Even if I had been able to do a good job of cooking steak, who can afford it? So I've stuck with roasts, something economical that isn't so easy to ruin.
When we took Sir Loin to the butcher shop, we had him mostly put into ground beef; the only steaks we saved were the fillets, because they are tender no matter what. You see, we had never had such a young, grass-fed animal butchered. He hadn't been fed any grain, and we were afraid the meat would be tough (remember, I didn't know how to cook steak anyhow). Cliff had the best roasts saved, but mostly we had a freezer full of ground beef. That isn't a bad thing: ground beef is versatile; you can make meat loaf, chili, tacos, stuffed peppers... the possibilities are endless.
Once we tasted the steak we had saved from Sir Loin, we realized we had made a mistake. That grass- and milk-fed steer was as tender and tasty as could be.
So when we butchered Clyde this year, we saved lots of steaks and roasts.
A year ago, with the help of the Internet, I managed to cook some steak without ruining it. Oh, baby! I closed my eyes and thought I was at Outback. It just goes to show that you are never too old to learn.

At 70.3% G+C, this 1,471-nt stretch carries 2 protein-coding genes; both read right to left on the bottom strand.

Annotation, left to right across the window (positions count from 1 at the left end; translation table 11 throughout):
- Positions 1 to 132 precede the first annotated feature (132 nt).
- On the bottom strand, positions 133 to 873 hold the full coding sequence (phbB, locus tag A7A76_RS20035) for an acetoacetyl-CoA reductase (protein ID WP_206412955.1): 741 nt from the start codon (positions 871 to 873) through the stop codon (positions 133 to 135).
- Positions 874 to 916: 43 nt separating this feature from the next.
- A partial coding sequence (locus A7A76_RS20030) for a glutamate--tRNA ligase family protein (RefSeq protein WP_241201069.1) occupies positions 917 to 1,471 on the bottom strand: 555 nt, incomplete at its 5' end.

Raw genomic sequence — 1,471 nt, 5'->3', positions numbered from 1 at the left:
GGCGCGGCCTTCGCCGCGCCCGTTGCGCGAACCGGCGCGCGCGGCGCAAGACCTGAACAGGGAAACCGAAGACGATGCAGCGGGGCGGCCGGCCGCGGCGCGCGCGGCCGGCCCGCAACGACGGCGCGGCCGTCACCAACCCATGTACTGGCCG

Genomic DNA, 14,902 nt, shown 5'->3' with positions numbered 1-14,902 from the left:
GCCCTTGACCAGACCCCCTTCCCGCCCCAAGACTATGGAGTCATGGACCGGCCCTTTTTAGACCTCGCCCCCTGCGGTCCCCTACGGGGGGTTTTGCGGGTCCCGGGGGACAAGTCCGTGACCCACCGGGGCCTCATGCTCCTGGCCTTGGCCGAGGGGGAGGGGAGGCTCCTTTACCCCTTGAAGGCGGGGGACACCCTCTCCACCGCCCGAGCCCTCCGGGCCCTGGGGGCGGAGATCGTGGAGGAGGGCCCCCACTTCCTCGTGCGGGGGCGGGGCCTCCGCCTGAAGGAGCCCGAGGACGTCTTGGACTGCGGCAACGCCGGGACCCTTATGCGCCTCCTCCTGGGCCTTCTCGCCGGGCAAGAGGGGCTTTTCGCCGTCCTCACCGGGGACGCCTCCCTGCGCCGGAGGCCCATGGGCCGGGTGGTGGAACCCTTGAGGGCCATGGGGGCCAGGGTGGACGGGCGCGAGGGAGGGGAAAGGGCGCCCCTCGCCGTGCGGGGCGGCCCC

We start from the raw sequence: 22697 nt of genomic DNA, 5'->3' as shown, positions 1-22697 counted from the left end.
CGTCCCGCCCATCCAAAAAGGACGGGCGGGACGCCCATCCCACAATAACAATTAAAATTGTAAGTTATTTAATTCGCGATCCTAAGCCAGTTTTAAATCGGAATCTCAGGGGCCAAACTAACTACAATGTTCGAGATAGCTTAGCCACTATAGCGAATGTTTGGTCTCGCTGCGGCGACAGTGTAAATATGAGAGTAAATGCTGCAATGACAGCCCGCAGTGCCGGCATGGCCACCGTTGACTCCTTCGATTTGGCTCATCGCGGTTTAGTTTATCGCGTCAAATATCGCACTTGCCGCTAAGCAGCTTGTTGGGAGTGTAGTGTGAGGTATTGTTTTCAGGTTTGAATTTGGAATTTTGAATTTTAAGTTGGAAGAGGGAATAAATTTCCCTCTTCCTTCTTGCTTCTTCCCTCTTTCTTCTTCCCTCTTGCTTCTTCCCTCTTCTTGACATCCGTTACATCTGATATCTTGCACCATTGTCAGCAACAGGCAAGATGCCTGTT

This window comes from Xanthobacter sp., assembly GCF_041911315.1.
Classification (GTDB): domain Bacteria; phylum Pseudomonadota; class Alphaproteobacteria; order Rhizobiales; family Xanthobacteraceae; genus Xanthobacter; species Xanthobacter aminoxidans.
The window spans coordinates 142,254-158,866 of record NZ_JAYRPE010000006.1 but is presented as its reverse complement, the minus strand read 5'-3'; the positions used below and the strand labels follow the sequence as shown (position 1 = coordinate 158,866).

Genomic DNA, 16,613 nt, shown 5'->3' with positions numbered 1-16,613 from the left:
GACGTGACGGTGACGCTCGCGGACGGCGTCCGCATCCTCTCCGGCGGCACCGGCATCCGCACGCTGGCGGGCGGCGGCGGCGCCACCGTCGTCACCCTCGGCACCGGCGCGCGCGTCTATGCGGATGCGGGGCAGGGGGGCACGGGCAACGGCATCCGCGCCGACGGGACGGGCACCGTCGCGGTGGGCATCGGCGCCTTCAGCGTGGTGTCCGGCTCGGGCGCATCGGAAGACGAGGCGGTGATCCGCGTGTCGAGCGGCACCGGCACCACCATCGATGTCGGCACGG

Of course, those steaks were fillets, the most tender cut in existance. Today I will branch out.
I'm cooking sirloin steak.
From what I'm seeing on the Internet, it can be cooked just like fillets; I'm a little concerned at the words, "Sirloin steak is a cut that's easy to overcook."
One recipe suggests using a meat mallet on it, but the other recipes make me think that shouldn't be necessary.
I found a marinade that I'm going to use; perhaps that will insure tenderness.
I have harped all summer on my lousy tomato crop. While the vines went wild, the tomatoes produced were few and far between. Most of them rotted before they could ripen. There weren't enough to can, although I did freeze some whole, in baggies. I've always heard you could do this, but had never tried it. It works like a charm, and is easy to do. I've used some of them in taco soup.
A couple of weeks ago, with frost threatening, I brought in some green tomatoes I planned on frying. Before I could get around to using them, though, they ripened, right there on the counter. I tasted one, and it was just like a fresh summer tomato. I brought more inside, and we are still eating delicious tomatoes. It's good to know those vines are finally giving me back a little something for my efforts.
And in non-food-related news, my granddaughter Monica turned sixteen yesterday; to celebrate the day, she went and took her driver's test... and PASSED!